1. There are inherent problems and risks to the public under GAA- and ODA-funded projects since ODA funding normally has strings attached. Thus, a project funded by China ODA may require the government to hire Chinese contractors, suppliers, managers, and even workers.

We now add more reasons why the Dutertenomics’ shift from PPP to ODA (mainly from China) funding of its build-build-build plan is unwise and risky.

  1. In a Management Association of the Philippines (MAP) forum two weeks ago, finance expert Vaughn Montes cited the big contrast between ODA-funded Subic-Clark-Tarlac Expressway (SCTEx) and the PPP-funded Tarlac-Pangasinan-La Union Expressway (TPLEx). SCTEx took seven years from government approval to completion, two years delayed, and cost nearly twice at $32.8 billion vs. the approved budget of $18.7 billion or P341 million per kilometer. TPLEx cost only P61 million per kilometer.
  1. Investor confidence in the Philippine economy has gained momentum compared to some of our neighbors in the region and it is not wise to constrain such confidence by ditching many PPP projects and shift to ODA and GAA funding.

The expansion of FDI in the Philippines from 2000 to 2009 (last year of the Gloria Arroyo administration) was not significant (less than twice). However, during the same period, FDI expanded almost five times in Singapore, about four times in Indonesia and Vietnam, about three times in Thailand, Cambodia, South Korea, and Taiwan.

But from 2009-2015 or just six years, FDI in the Philippines expanded two and a half times while there was only two times expansion in Singapore, Indonesia, Vietnam, and Myanmar; and less than two times expansion in Thailand, Malaysia, Hong Kong, South Korea, and Taiwan. It is this kind of investor confidence and momentum that can greatly propel the Philippines into more investments and job creation, faster growth and infrastructure buildup.

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  1. The government’s PPP Center noted that “most PPP bids received in recent years have come at lower than the approved government costs. If in the instance that actual project costs turned out higher than approved government costs, the private sector partner assumes or shoulders cost overrun risk.”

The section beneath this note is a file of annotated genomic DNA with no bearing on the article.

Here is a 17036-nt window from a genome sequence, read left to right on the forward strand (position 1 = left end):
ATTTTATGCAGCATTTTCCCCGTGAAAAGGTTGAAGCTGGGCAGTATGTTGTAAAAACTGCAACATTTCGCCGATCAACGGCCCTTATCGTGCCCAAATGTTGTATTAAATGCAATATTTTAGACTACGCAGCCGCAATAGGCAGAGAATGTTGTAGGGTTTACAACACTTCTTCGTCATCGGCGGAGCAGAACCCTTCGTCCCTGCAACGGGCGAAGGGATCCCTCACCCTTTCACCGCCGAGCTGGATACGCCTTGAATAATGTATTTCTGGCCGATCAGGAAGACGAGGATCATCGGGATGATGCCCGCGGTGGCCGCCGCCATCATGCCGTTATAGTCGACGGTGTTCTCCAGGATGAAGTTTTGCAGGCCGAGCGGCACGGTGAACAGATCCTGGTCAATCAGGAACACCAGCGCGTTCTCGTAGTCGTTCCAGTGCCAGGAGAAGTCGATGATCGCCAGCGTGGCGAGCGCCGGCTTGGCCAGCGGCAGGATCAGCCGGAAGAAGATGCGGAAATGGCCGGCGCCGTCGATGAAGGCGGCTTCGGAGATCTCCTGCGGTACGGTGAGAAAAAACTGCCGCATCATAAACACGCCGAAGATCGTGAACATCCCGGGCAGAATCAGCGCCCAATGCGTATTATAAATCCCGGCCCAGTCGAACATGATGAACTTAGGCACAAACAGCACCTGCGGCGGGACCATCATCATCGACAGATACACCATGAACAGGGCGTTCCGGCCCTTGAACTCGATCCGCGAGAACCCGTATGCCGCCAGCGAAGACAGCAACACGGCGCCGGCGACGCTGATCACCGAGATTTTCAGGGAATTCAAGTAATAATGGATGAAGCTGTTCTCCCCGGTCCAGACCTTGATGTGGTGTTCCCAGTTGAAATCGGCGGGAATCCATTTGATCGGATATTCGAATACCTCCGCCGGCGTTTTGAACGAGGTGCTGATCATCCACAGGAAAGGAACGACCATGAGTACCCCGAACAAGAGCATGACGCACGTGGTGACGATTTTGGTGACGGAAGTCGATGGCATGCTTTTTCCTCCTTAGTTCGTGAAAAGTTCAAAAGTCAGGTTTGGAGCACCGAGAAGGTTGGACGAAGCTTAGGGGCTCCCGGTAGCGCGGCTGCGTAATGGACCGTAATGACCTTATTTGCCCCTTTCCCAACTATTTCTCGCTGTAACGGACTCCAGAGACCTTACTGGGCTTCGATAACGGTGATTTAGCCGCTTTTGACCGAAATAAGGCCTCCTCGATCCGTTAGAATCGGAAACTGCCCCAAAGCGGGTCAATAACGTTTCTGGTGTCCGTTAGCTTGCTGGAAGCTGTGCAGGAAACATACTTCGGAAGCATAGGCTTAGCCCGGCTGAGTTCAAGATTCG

1. 201706146745fThe China government is the least trustworthy source of ODA funding considering that it is acting belligerently and aggressively in bullying the Philippines and other ASEAN neighbors that have claims over the many islands and islets in the South China Sea or West Philippine Sea (WPS). Note also that recent China-funded projects in the country were notoriously scandal-ridden — North Rail and National Broadband Network (NBN)-ZTE projects.

The insistence of the Duterte administration to compromise the income and savings of Filipino taxpayers — even if there are many big private investors, local and foreign, that are willing to shoulder the costs and risks of infrastructure projects — may result in shenanigans and large-scale corruption.

And its consistent pronouncement of relying more on the money and contractors of the bully state across the WPS would further weaken the Philippines’ territorial claims to those islands and exclusive economic zone and weaken the rule of law.

Honest minds in the Duterte Cabinet should remind the President of the economic and political dangers that it is treading on.

US and China stockmarkets, huge divergence

One year until yesterday, US vs China stocks, below.

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What does this mean: that global investors have rising trust of the US economy but flat or rising distrust of the China economy? More trust in Trump policies but less trust in Xi policies?

I checked CNN and BBC’s business sections, seems they did not make any report of this. NYT has one. https://www.nytimes.com/…/19reuters-usa-stocks.html

CNN, BBC, NYT, others are among the top anti-Trump media outlets.

The report says it’s the tech and health companies that were the main attractors,  http://www.foxbusiness.com/…/wall-st-hits-record-highs

Then there’s this news, “Oil falls to seven-month low on more signs of growing crude glut.” This could mean that US shale producers are gaining the upperhand over OPEC countries, so back to low world oil prices. I’m waiting for sustained below $40/barrel in the coming few weeks or months. http://www.foxbusiness.com/…/oil-falls-to-seven-month

I checked Hong Kong’s Hang Seng index, while the China stocks are declining, HK’s are rising, faster than the growth in US stocks actually.

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I am a non-finance guy so I asked several friends about this development, including my friend in HK, Andrew S. if this means that there is a growing divergence in investor trust between the economies of the mainland and the HK SAR.

Andrew offered a different perspective. He said that “Of the 10 biggest companies that make up the hang Seng index.  Probably less than 5% of their combined revenue/profit comes from Hong Kong.  The Hang Seng Index is of zero value as a reflection of HK’s economy.”

I’m inclined to believe that the HK stock market has a positive, non-zero value to the overall HK economy because there is more rule of law, more policy stability in HK market than say, the PH or TH or ID or MY markets.